(Oct 20 1976) "Euler Music" at the Exploratorium as participant in a Real* Electric Symphony real-time composition. My first computer performance playing the machine as a real-time interactive semi-autonomous musical instrument. Implemented my first real-time interactive scheduler. The program played Leonhard Euler's (1707-1783) theory of just intonation. I would adjust parameters for the minimum and maximum of Euler's "gradus suavitatus" aesthetic measurement on intervals and transitions between intervals. I developed a home-brew automatically playable rhythmic system based on the idea of "the long and the short". The Kim was interfaced to a Lunetta style digital circuit of down counters and flip-flops. Frank Oppenheimer, founder and director of the Exploratorium and nice guy, was so interested in this system that he was continuously asking questions and leaning over my shoulder to see exactly what I was doing. I had a quart bottle of beer in a paper sack under the table and whenever I would bring it out he would elaborately turn around and stare at the ceiling so he could pretend to his staff, who were there, that he didn't see his rule about no eating or drinking among the exhibits being broken.

(spring of 1977) Played on Harry Partch's instruments twice; after concerts by Danlee Mitchell's group that included "Barstow" at Dominican College in Marin and at the Oakland Museum's Partch show.

(1977) First network music piece by Jim Horton and Rich Gold at Mills College. A version of Euler Music interfaced to Gold's cartoon-language conversational micro-artificial-intelligence.

(date?) "Modulation" Performance and demonstration at the CCM area of the First West Coast Computer Fair. The computer would set up and execute a peculiar chromatic modulation; trying to pass off a 7/5 tritone as a 3/2 fifth. This effect needed a waveform with no even partials (ie. square waves) to (sometimes) work. Played through a rare Fender space warp reverb, the piece tried to and occasionally suggested old-time radio dramatic interlude music. Luckily Phil Loarie's piece "Digital Dronezilla" played through "Tubatrons"--speakers inserted into long blue plexiglass tubes carried the day. Bob Gonsalves demo'd his ultrasonic motion interface. Rich Gold made some enthusiastic claims about his Kim-1 based cartoon-language conversation system and the A.I. pioneer John McCarthy picked up his ears from across the room and began examining it in close detail after which he said "You know; it really IS the world's smallest true artificial intelligence program."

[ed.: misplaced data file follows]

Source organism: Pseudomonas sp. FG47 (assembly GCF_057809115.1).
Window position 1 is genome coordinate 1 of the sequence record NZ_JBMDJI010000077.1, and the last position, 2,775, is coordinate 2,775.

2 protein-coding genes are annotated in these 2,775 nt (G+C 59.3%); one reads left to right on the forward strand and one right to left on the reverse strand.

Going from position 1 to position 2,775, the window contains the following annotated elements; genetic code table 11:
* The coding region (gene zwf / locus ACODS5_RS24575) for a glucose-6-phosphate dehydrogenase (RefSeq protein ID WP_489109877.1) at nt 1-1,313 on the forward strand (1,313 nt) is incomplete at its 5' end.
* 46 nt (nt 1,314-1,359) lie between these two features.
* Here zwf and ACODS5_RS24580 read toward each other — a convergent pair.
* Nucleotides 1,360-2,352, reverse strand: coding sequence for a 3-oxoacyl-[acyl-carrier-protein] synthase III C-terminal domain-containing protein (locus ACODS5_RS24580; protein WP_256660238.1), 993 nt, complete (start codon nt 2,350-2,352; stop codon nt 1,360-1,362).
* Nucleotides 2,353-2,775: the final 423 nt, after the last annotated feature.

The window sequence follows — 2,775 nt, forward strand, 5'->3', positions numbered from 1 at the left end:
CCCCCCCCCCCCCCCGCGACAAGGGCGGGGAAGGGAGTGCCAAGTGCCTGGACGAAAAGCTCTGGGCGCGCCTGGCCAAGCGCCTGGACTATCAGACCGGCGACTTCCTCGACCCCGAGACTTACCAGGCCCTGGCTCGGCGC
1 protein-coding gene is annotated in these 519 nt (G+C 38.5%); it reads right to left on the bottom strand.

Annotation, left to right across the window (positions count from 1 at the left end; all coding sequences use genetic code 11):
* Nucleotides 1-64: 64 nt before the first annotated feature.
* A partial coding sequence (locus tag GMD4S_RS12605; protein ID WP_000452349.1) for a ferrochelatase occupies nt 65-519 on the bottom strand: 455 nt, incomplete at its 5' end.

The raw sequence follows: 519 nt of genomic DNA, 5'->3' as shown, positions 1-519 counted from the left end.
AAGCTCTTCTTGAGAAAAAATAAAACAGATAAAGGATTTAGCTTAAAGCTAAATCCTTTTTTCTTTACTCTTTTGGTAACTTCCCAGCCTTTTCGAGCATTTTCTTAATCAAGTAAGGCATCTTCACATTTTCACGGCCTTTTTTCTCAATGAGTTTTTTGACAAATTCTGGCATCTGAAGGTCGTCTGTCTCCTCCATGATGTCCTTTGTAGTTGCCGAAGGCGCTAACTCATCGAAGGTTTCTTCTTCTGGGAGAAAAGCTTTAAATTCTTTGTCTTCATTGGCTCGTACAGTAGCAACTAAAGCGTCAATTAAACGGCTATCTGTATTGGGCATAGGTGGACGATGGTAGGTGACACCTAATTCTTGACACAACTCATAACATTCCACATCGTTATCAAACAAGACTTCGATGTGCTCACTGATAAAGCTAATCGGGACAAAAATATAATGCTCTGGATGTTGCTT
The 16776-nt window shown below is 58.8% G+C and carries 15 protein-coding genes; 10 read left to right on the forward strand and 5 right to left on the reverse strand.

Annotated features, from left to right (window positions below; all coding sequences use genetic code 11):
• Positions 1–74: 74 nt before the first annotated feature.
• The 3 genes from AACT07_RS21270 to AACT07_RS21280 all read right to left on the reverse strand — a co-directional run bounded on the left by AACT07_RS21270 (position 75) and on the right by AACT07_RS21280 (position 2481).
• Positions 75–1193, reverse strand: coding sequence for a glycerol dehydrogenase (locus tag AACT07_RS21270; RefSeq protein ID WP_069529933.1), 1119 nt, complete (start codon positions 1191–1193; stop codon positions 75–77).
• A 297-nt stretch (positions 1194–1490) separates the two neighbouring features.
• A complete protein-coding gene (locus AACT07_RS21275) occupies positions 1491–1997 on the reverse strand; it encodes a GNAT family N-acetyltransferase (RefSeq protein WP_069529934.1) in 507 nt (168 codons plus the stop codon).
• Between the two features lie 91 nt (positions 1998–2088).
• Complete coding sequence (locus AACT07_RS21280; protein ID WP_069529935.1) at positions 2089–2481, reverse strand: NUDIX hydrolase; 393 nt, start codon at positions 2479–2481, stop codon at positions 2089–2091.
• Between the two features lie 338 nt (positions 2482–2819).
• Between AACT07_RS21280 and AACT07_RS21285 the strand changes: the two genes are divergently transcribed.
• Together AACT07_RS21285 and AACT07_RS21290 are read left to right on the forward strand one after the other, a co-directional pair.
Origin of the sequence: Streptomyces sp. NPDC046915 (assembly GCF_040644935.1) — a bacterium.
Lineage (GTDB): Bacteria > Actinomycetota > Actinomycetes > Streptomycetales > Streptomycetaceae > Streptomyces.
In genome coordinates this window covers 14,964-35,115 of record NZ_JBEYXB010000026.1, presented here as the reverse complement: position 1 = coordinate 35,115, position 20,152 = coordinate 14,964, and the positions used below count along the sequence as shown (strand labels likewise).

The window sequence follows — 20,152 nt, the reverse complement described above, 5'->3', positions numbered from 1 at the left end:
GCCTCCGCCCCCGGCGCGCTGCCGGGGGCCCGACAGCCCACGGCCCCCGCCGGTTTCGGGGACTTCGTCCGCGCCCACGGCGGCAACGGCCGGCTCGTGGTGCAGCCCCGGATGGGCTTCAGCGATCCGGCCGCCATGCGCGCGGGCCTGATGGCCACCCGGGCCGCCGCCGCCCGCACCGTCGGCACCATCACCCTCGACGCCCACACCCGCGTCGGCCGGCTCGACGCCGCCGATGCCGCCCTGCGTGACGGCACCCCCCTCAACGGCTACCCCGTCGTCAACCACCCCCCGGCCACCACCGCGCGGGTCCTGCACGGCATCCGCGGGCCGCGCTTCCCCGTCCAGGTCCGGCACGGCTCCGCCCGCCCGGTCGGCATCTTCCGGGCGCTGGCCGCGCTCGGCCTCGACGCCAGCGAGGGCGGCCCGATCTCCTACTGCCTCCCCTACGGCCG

(early 1978) Interviewed Lou Harrison w/ LuAnne Daly. Published as a two part series in Ear Magazine vol. 6 no. 2 March-April 1978 and vol. 6 no. 3 May-June 1978.

(May 1978) Computer music performance at Blind Lemon/New Works. Adapted from LuAnn Daly's Ear article: "The grand opening and celebration is an all-day affair, on Saturday, May 6. From 10 a.m. to 6 p.m., more than a dozen sound artists will be performing, making a joyful noise unto everyone. (The musicians, in alphabetical order: Sam Ashley, Ken Beckman, Nick Bertoni, John Bischoff, Jan Bright, Don Cardoza. Also, Paul DeMarinis, Elastic Ensemble, Jim Guzzetta, Jim Horton, Toni Marcus, Jan Pusina, Dragon's Den, Virginia Quesada, and Mimi Shevitz.) There's something new in Berkeley, and Bay Area lovers of New Music and its whole mixed bag of related arts have reason to celebrate. It's that old bohemian bar Blind Lemon, and it's been taken over by a loosely organized band of experimental musicians and filled with new juice. Now, in the best of the new American tradition, the performance club on 2362 San Pablo Avenue is born-again as "Blind Lemon/New Works." It's a dream come true for instrument builder and music maker Erv Denman. With a very small inheritance, Denman was able to make the down payment on the building, and has done most of the renovation work himself. The dream is to provide the East Bay with a small, intimate place to find New Music, video art, text/sound poetry, live performances, as well of course, with works in that ubiquitous, good-for-everything category "other related arts." Support comes from fellow artists: Chris Aldrich, Jim Guzzetta, Jim Horton, and Ran Sliter make up Blind Lemon/New Work's Board of Directors. The entire venture finds legal shelter under the protective wing of Ubu, Incorporated, a non-profit artists' association which also houses Ear and San Francisco's concert/theater Pangaea."

(1978) Jim Horton and John Bischoff computer network music. On the bill w/ the East Bay New Music Ensemble, at Saint John's Presbyterian Church, Berkeley and at a concert hall in SF. Possibly it was at these concerts my computer played a program that interpreted philosophical diagrams based on justly intoned matrixes found in McClain's book "The Myth of Invariance."

(date?) Lecture/demonstration at the Lawrence Hall of Science Berkeley on micro-computer music by Jim Horton, John Bischoff and Paul DeMarinis. In exchange for a teletype printer for CCM.

(date?) I gave a lecture to David Doty's class at New College on the relationship between artificial memory systems as data structures, diagrams based on justly intoned matrixes, and various historical tunings of the music of the spheres.